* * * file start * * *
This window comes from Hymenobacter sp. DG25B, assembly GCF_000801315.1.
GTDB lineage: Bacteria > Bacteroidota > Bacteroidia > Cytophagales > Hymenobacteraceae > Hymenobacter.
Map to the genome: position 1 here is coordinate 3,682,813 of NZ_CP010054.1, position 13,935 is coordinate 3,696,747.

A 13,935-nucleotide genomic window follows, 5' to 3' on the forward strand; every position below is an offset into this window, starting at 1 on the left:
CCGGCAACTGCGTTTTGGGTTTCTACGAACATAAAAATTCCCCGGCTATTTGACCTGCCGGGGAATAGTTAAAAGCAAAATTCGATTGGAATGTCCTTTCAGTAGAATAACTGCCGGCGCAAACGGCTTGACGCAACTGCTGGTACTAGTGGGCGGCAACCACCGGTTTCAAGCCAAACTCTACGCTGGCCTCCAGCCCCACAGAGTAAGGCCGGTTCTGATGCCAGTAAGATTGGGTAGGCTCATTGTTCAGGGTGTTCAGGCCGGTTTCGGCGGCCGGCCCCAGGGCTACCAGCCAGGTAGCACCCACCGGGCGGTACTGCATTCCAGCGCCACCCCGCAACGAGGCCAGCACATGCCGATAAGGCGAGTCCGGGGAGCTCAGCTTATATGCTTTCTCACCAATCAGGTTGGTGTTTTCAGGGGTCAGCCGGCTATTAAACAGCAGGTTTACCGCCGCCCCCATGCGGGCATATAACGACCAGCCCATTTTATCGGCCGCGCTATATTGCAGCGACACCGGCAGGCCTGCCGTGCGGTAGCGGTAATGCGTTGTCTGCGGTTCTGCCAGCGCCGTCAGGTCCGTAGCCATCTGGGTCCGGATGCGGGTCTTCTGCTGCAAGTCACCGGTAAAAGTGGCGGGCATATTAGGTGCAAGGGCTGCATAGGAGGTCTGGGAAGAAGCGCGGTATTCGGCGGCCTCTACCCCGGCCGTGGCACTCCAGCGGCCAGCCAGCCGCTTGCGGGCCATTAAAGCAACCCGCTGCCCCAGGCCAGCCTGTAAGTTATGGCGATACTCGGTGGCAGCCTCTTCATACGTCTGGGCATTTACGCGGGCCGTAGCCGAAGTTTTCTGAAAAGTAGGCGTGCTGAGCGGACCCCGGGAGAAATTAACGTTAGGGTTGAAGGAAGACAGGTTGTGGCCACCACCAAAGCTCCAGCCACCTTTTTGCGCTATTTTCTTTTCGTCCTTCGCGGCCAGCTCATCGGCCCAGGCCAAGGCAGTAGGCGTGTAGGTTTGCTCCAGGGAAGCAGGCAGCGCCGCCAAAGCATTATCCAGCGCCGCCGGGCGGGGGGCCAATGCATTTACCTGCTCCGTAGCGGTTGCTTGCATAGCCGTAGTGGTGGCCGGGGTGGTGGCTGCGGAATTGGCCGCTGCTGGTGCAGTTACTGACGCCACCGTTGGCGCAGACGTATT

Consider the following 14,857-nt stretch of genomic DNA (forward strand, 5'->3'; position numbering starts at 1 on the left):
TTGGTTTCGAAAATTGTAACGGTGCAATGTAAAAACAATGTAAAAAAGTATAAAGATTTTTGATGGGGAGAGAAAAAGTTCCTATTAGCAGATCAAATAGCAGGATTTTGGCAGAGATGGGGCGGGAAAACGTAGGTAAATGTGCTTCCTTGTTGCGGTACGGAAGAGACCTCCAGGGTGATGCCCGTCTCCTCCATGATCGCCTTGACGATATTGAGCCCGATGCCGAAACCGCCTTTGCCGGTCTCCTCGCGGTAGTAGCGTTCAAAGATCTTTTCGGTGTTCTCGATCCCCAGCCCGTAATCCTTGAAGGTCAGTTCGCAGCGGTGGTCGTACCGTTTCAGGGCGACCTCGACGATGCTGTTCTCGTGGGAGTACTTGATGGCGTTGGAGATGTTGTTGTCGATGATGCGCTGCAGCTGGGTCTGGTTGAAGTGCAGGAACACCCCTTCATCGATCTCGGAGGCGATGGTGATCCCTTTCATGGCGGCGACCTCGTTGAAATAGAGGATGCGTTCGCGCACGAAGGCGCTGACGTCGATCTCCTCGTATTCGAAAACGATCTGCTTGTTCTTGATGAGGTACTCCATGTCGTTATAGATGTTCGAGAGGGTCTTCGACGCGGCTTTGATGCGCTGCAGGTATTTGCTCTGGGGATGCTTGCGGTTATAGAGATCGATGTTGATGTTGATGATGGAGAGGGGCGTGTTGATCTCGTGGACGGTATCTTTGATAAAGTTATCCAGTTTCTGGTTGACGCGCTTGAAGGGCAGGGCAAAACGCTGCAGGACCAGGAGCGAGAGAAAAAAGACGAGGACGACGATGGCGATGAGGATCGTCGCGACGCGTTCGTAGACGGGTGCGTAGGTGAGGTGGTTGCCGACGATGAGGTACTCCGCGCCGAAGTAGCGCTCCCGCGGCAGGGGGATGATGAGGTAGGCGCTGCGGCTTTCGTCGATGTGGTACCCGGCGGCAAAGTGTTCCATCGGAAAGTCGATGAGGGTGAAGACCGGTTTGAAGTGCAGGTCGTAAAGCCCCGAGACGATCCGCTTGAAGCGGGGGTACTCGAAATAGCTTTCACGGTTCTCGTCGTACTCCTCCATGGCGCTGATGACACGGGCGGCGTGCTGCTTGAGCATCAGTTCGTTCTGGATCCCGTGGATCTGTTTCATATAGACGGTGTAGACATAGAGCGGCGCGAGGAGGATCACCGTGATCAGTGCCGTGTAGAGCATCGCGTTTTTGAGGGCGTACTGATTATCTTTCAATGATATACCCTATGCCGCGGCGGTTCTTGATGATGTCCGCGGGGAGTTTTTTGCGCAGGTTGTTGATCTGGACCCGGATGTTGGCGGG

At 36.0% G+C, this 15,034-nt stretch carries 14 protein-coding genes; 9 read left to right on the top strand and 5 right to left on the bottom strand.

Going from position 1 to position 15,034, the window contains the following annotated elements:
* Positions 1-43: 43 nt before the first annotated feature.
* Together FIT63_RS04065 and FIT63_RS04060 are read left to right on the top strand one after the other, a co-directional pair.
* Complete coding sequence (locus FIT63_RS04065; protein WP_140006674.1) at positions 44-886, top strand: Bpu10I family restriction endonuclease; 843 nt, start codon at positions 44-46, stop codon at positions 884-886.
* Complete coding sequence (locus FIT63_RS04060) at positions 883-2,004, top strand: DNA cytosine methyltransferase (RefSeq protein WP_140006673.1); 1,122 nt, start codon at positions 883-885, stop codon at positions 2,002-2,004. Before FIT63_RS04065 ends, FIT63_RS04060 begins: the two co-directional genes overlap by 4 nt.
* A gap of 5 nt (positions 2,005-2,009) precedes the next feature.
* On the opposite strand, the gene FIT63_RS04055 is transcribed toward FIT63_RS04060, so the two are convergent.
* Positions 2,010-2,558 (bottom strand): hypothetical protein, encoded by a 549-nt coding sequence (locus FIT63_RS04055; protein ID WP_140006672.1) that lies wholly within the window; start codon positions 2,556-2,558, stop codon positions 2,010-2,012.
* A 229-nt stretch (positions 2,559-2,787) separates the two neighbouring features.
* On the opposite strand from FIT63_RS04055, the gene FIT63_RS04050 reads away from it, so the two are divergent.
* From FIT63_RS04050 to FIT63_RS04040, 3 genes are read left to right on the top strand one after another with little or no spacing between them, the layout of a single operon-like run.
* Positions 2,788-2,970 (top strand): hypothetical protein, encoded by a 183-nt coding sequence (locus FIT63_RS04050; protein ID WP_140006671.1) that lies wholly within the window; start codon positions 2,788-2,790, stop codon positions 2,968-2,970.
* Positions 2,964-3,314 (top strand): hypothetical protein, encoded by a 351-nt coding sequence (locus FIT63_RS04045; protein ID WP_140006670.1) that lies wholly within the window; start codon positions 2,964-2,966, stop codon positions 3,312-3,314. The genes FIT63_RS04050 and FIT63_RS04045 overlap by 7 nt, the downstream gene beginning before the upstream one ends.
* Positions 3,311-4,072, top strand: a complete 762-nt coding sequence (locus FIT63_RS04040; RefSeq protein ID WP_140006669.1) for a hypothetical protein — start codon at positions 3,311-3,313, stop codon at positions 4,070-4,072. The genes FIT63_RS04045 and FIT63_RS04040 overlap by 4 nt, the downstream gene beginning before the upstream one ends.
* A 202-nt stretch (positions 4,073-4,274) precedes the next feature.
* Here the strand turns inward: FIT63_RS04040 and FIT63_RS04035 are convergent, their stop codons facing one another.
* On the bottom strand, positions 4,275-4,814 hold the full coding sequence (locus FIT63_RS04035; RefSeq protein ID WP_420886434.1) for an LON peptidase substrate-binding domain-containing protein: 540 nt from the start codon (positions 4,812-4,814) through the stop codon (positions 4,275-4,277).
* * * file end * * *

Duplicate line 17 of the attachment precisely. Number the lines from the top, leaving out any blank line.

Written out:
* A 229-nt stretch (positions 2,559-2,787) separates the two neighbouring features.